Cristina Azevedo (Fiocruz News Agency)
A paper to be published in May in the U.S. Centers for Disease Control and Prevention's (CDC/US) journal Emerging Infectious Diseases (EID) shows that a first exposure to COVID-19 in mild or asymptomatic cases may not produce an immune response, and that a person can reinfect himself or herself with the same variant. The second infection can cause stronger symptoms than the first, the study indicates.
(Photo:Isabela Carrari - Prefeitura de Santos)
The article Genetic Evidence and Host Immune Response in Persons Reinfected with SARS-CoV-2, Brazil was coordinated by researcher Thiago Moreno, from the Center for Technological Development in Health (CDTS/Fiocruz). The study also involves researchers from the Federal University of Rio de Janeiro (UFRJ), the D'Or Institute for Education and Research (Idor), and the Chinese company MGI Tech Co.
The data show that for a portion of the population that has the disease in the mild form (in which hospitalization is not required) this does not mean that they will be immune or that a reinfection will evolve in a benign way. The study also indicates that reinfection may be more frequent than assumed.
The case of being infected by the same variant happens because the patient would not have built up an immunological memory. In the case of another strain, it would "escape" surveillance, it would not be recognized by the previously generated memory because it is a little different.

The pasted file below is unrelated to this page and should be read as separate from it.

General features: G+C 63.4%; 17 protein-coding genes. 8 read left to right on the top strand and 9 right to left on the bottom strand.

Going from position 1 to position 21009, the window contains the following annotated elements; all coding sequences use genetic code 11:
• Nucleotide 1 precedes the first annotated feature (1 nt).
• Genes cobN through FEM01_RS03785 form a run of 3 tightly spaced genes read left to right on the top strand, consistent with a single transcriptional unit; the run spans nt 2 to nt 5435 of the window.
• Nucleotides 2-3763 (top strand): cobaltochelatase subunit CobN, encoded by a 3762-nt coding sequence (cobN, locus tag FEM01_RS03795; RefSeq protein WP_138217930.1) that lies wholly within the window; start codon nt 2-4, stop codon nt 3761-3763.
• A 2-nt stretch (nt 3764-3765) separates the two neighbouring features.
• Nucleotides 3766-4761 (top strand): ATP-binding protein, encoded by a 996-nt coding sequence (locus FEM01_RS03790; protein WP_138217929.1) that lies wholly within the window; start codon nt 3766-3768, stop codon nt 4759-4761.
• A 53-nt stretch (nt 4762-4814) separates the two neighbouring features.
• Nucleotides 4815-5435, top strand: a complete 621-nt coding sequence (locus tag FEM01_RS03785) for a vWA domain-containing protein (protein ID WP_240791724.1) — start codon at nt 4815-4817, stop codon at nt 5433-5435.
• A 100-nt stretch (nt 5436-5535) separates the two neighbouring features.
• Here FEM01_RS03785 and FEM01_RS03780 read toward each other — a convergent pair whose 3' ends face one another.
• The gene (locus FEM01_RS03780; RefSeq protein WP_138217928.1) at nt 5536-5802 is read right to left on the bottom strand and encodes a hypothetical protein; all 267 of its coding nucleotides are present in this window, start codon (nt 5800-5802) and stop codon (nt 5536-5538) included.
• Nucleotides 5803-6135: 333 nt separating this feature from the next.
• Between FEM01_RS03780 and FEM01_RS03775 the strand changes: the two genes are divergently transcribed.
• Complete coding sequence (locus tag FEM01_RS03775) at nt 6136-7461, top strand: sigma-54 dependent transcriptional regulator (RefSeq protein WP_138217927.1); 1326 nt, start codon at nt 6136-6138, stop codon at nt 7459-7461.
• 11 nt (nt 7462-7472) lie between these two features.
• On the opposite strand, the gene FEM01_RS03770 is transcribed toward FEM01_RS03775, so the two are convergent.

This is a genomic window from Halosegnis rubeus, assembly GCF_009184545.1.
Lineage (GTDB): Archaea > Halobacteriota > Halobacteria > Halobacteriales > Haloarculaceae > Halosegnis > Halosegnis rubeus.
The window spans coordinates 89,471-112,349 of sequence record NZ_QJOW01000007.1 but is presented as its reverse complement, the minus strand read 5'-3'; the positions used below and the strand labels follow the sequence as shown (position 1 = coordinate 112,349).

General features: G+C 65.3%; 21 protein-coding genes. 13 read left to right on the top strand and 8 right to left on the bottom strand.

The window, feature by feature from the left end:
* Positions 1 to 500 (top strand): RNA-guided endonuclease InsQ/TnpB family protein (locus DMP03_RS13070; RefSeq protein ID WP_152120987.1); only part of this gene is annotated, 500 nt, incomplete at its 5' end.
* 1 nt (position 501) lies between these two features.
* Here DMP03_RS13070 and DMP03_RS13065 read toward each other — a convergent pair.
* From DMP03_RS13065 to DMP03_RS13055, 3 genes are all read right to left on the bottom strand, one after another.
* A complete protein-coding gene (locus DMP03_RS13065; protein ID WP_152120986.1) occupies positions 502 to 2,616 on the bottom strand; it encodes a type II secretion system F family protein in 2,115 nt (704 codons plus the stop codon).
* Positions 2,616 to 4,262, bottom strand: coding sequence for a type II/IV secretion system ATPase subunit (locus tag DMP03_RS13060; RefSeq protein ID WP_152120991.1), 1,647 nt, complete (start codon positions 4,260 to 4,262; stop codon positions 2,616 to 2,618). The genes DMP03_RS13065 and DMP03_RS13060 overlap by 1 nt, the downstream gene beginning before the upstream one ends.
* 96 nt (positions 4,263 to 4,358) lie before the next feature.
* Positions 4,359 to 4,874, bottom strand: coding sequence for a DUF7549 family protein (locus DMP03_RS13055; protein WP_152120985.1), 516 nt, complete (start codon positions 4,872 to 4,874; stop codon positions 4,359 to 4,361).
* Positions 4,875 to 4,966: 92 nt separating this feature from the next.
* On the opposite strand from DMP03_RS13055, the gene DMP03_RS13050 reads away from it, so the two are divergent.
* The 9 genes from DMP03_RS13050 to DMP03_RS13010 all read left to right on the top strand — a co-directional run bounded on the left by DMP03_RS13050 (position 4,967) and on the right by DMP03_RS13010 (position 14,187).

To reach these conclusions, the researchers followed a group of 30 people on a weekly basis from March 2020, at the pandemic start, until the end of the year. Of these, four contracted Sars-CoV-2, and some were infected with the same variant. The researchers then sequenced the virus genome in the case of the first infection and then in the second infection to be able to compare them.
"The gene sequencing method developed by MGI allowed us to detect the virus even in samples with low viral load. Today, Bio-Manguinhos [the Immunobiological Technology Institute] has some of these machines," says Moreno.
In all four cases, the first infection occurred with mild symptoms. In the second, the symptoms were more frequent and stronger, but did not require hospitalization. "These people didn't actually have detectable immunity until after the second infection. This leads us to believe that for a population part that had the disease in a mild form, one exposure to the virus is not enough, but more than one, to have a degree of immunity," says Moreno. "This allows a portion of the population that has already been exposed to sustain a new epidemic."
And could a third infection occur? Thiago Moreno doesn't think it's impossible. "We don't know how long the post-Covid immunity lasts. A person could become vulnerable to reinfection or even contract a different variant," he explains.
The new study may give rise to further research, such as investigating whether a person may have a predisposition to contract Sars-CoV-2. "But this would require a large study, with a large part of the population, in order to investigate a genetic basis for this predisposition among people who have not generated a response to the virus," he concludes.